K11 has been an educational process for Cheng, as well. When he created the first iteration, people were intensely skeptical of an art-and-commerce venture. “People criticized me, saying that the art was not good enough, questioning if I was profiting from art-market speculation, or using art to increase the value of the property,” he said.

With the art in particular, critics said you can’t be taken seriously for just putting artworks in a mall—you needed to have curatorial oversight. “It’s important to take note of what other people say, so that you can become better,” Cheng said. “I started the K11 Art Foundation in 2010—sincerely, authentically—to promote art and build an art village [in Wuhan], partnering with museums, running artist residency programs. Then we had great content to propagate art while developing a new model.” K11 Art Foundation is now led by the highly regarded curator Venus Lau.

Katol@startfromzero's Chaotic Order, 2019, in the K11 Musea. Courtesy of K11 Musea.

[email protected]’s Chaotic Order (2019) in the K11 Musea. Courtesy of K11 Musea.

Today, K11 also owns a separate collection of more than 300 artworks by famous artists like Yoshitomo Nara, Olafur Eliasson, and Yinka Shonibare. But Cheng’s evolving outlook also inspired him to set up a Crafts and Guild Foundation under the K11 brand to preserve fast-disappearing traditional Chinese handicrafts, such as guangcai—Chinese porcelain painting—and filigree inlay art.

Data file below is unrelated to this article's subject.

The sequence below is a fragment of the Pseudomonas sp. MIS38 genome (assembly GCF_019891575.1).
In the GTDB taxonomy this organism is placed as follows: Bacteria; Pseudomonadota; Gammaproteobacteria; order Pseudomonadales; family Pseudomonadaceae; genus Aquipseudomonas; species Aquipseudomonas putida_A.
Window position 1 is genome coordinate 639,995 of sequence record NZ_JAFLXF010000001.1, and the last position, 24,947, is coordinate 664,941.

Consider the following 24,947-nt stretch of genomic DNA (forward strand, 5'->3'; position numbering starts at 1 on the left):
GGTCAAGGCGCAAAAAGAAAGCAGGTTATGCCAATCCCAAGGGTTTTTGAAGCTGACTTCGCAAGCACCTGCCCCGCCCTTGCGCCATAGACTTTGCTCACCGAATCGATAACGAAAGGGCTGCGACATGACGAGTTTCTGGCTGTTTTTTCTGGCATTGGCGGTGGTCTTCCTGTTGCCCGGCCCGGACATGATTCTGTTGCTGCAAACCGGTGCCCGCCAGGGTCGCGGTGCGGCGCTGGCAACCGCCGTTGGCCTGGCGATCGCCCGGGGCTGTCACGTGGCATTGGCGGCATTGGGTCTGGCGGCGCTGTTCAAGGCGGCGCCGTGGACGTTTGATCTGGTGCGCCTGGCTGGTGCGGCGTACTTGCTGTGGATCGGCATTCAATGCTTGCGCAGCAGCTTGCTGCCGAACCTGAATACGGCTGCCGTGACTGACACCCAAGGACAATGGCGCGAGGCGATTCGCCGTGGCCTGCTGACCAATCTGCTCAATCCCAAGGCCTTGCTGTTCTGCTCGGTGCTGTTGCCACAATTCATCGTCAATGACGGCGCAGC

“Ten years ago, I definitely was not interested in that, or Scandinavian furniture,” he said. “But art grows with age, and it’s not just about their aesthetic beauty but also the history. Do you know last year there were 130 of these [guangcai] artisans in Beijing, and this year there are only 30? Some passed away, and some stopped simply because there’s no work.”

Because of the foundation’s support, these artisans suddenly have a lifeline of sorts. “Now some of them need to hire more people,” Cheng said. “In this way, their skills and experiences can be handed over to the younger generation.”

A New Cultural District for Hong Kong

K11 Musea is the centerpiece of Victoria Dockside, the 3 million-square-foot site located on the promenade of Tsim Sha Tsui’s waterfront. Formerly known as Holt’s Wharf, the site was a logistics hub serving as a gateway to the Far East dating back to 1910. Cheng’s grandfather, Cheng Yu-tung, acquired the land in the 1970s and developed it into the New World Center, an iconic commerce-retail-hotel complex symbolizing the economic prosperity of the city and its lively pop culture. It was once home to the then-trendy Hong Kong branch of the Tokyu Department Store and the city’s biggest Chinese restaurant-nightclub, which became the cradle of Canto-pop music.

Today, K11’s parent company, New World Development—for which Cheng serves as executive vice chairman and general manager—has developed this area into the $2.6 billion Victoria Dockside, an art and design district with a mix of retail, office spaces, the luxury Rosewood Hotel, and private residences. The site also features other pricy outgrowths of the K11 brand: the K11 Artus, a full-service “artisanal home” apartment block adjacent K11 Musea, and the K11 Atelier office tower.